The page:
New Arrivals in the Law Library...
June/July 2013


NEW PLEADING IN THE 21ST CENTURY: Slamming the Federal Courthouse Doors?
KF8840 .D63 2013
By Dodson, Scott


New Pleading in the Twenty-First Century: Slamming the Federal Courthouse Doors? is the first book to comprehensively analyze, critique, and provide solutions for the new pleading regime in U.S. federal courts. In two recent decisions, the U.S. Supreme Court dramatically altered the pleadings landscape by imposing a version of fact pleading and merits screening--what the author calls "New Pleading"--that has not existed in the U.S. for 70 years.

The result of this abrupt regime change is a broad, significant, and adverse effect on litigant access to civil justice. But because of its nascence, no scholar has provided a comprehensive, doctrinal, theoretical, and prospective look at what it means for U.S. federal civil procedure, both in the United States and in the larger global community. This book takes on that task. It synthesizes a theoretical account of New Pleading, argues that New Pleading is inconsistent with a system of procedural justice, and provides two distinct solutions for rectifying the inconsistency: return to Old Pleading or the adoption of "New Discovery." Finally, this volume situates New Pleading and the solutions the author advocates in a wider international comparative context.



CAPTURED BY EVIL: The Idea of Corruption in Law
K5261 .U55 2013
By Underkuffler, Laura S.


One of the most powerful words in the English language, corruption is also one of the most troubled concepts in law. According to Laura Underkuffler, it is a concept based on religiously revealed ideas of good and evil. But the notion of corruption defies the ordinary categories by which law defines crimes -- categories that punish acts, not character, and that eschew punishment on the basis of religion and emotion. Drawing on contemporary examples, including former assembly woman Diane Gordon and former governor Rod Blagojevich, this book explores the implications and dangers of maintaining such an archaic concept at the heart of criminal law.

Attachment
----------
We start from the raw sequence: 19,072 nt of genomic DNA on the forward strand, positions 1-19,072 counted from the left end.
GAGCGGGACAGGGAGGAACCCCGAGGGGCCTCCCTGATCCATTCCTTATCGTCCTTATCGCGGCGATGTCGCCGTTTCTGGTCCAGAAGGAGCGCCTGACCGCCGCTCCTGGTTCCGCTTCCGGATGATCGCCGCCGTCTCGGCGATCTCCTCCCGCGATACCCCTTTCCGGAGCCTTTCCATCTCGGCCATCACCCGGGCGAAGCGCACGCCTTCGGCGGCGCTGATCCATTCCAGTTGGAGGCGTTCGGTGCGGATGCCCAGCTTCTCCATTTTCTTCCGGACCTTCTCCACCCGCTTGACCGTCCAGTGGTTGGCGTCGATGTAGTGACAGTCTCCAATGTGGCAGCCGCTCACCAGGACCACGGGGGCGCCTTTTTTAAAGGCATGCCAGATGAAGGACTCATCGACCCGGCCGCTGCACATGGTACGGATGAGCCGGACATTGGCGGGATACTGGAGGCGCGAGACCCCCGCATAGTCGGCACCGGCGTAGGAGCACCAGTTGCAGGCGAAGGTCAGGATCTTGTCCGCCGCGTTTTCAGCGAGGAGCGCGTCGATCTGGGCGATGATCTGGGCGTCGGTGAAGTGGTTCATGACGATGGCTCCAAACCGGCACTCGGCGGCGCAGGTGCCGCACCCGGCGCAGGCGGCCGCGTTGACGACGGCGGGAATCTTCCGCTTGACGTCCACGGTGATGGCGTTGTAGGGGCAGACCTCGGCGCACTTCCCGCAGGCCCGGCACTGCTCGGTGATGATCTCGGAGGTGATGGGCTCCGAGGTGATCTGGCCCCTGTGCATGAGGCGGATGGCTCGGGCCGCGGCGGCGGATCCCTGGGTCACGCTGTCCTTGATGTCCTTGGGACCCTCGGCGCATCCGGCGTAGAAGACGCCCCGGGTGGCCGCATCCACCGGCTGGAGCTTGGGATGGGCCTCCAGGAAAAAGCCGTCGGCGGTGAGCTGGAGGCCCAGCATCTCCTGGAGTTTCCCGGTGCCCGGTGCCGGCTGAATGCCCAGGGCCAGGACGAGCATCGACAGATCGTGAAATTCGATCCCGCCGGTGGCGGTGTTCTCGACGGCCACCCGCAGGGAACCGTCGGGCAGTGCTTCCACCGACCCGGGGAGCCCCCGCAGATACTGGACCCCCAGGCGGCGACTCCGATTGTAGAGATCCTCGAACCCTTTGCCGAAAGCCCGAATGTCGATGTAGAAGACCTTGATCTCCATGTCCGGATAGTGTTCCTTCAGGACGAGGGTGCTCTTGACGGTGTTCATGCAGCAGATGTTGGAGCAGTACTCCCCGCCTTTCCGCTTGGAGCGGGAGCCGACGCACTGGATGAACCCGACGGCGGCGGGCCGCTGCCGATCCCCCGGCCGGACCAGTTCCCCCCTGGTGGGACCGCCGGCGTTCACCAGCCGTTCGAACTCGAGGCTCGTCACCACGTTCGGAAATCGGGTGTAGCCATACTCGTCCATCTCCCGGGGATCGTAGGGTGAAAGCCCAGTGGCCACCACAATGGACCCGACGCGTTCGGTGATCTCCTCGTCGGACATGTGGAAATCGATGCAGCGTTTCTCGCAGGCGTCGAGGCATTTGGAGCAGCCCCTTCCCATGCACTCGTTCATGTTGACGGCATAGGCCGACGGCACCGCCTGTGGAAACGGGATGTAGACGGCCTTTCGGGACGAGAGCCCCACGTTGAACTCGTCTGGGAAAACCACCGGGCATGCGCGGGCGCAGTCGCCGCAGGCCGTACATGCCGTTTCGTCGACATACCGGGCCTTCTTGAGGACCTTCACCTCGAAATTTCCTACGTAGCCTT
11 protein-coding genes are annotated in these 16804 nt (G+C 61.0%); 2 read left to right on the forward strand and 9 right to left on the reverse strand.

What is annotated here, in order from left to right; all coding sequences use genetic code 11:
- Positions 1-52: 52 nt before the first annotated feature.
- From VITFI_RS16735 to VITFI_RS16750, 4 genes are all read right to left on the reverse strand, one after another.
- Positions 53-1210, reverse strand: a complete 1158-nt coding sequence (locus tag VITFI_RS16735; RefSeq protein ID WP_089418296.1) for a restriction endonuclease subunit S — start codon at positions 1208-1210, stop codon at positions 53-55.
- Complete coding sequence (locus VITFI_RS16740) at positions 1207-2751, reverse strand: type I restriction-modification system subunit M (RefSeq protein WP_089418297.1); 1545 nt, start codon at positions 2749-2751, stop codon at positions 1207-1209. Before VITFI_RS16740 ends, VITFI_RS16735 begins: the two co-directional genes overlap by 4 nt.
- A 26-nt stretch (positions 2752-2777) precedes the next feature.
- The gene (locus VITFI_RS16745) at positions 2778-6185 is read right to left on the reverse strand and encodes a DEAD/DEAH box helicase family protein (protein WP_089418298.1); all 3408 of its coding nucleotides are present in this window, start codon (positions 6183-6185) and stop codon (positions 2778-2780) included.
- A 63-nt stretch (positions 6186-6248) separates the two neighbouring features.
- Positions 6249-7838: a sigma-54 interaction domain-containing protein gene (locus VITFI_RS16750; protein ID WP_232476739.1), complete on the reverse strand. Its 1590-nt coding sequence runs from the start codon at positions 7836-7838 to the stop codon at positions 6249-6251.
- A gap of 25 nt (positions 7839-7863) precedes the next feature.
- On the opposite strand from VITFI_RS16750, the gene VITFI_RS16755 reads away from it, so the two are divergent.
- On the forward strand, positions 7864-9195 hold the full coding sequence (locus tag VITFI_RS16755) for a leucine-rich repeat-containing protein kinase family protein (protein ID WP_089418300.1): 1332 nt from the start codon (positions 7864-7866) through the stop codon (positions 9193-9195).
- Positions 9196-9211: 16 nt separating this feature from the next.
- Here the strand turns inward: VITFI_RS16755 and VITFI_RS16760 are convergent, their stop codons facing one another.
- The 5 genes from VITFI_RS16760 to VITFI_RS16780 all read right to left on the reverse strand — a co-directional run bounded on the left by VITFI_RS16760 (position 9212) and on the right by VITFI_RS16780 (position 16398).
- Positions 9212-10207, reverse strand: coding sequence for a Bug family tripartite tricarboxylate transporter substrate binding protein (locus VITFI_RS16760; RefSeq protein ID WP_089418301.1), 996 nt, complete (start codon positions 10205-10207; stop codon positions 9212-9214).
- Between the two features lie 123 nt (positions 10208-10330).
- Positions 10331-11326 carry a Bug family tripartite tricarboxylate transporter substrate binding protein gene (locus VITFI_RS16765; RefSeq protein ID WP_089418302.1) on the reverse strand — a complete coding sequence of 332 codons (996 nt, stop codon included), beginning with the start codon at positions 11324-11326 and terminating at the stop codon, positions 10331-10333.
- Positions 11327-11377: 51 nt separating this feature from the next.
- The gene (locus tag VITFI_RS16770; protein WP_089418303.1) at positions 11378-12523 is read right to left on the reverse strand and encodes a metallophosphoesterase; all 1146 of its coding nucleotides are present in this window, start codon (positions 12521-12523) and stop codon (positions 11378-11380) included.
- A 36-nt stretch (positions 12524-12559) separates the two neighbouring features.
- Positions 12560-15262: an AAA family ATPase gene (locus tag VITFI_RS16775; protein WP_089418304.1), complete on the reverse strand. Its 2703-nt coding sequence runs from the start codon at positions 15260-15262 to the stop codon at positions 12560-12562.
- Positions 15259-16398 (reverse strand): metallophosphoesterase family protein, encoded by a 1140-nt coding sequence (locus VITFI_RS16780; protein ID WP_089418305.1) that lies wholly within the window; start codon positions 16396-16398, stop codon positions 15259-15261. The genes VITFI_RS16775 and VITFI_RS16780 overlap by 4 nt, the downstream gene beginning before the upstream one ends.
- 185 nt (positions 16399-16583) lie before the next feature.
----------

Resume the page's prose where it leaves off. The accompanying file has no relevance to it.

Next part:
WHAT MONEY CAN'T BUY : The Moral Limits of Markets
HB72 .S255 2012
By Sandel, Michael J.


Should we pay children to read books or to get good grades? Should we allow corporations to pay for the right to pollute the atmosphere? Is it ethical to pay people to test risky new drugs or to donate their organs? What about hiring mercenaries to fight our wars? Auctioning admission to elite universities? Selling citizenship to immigrants willing to pay? In this book the author takes on one of the biggest ethical questions of our time: Is there something wrong with a world in which everything is for sale? If so, how can we prevent market values from reaching into spheres of life where they don't belong? What are the moral limits of markets? In recent decades, market values have crowded out nonmarket norms in almost every aspect of life including medicine, education, government, law, art, sports, even family life and personal relations. Without quite realizing it, the author argues, we have drifted from having a market economy to being a market society. Is this where we want to be? What is the proper role of markets in a democratic society, and how can we protect the moral and civic goods that markets don't honor and that money can't buy?